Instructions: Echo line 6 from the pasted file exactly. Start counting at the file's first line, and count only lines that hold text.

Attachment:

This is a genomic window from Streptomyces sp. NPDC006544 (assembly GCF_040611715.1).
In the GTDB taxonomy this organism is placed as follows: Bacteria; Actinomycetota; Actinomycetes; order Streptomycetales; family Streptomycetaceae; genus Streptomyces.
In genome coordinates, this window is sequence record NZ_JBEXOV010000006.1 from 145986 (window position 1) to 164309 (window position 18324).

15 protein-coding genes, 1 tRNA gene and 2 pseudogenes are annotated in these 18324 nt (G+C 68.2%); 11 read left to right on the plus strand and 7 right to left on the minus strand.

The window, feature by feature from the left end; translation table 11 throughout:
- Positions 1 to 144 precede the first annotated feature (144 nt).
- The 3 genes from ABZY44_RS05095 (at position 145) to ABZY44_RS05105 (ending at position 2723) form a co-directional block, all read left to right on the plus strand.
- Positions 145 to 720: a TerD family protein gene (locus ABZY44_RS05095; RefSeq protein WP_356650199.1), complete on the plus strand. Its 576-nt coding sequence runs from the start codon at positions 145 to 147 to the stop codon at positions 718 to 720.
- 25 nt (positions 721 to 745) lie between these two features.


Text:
- Positions 1 to 144 precede the first annotated feature (144 nt).